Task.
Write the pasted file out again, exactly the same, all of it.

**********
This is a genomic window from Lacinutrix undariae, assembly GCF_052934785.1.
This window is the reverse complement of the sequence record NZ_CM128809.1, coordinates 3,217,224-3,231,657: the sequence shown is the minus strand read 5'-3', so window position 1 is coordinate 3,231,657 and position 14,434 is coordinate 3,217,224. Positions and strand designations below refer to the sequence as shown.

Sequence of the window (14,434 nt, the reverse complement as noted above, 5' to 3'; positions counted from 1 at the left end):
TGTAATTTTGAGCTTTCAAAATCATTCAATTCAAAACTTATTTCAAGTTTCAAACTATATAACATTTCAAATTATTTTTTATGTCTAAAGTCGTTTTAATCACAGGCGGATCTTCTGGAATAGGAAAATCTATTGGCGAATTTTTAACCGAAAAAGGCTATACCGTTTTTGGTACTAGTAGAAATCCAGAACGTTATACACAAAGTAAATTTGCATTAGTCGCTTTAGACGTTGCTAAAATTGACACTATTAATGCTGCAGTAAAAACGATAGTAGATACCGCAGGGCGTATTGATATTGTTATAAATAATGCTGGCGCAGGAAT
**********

This is a genomic window from Lacinutrix undariae, assembly GCF_052934785.1.
This window is the reverse complement of the sequence record NZ_CM128809.1, coordinates 3,217,224-3,231,657: the sequence shown is the minus strand read 5'-3', so window position 1 is coordinate 3,231,657 and position 14,434 is coordinate 3,217,224. Positions and strand designations below refer to the sequence as shown.

Sequence of the window (14,434 nt, the reverse complement as noted above, 5' to 3'; positions counted from 1 at the left end):
TGTAATTTTGAGCTTTCAAAATCATTCAATTCAAAACTTATTTCAAGTTTCAAACTATATAACATTTCAAATTATTTTTTATGTCTAAAGTCGTTTTAATCACAGGCGGATCTTCTGGAATAGGAAAATCTATTGGCGAATTTTTAACCGAAAAAGGCTATACCGTTTTTGGTACTAGTAGAAATCCAGAACGTTATACACAAAGTAAATTTGCATTAGTCGCTTTAGACGTTGCTAAAATTGACACTATTAATGCTGCAGTAAAAACGATAGTAGATACCGCAGGGCGTATTGATATTGTTATAAATAATGCTGGCGCAGGAAT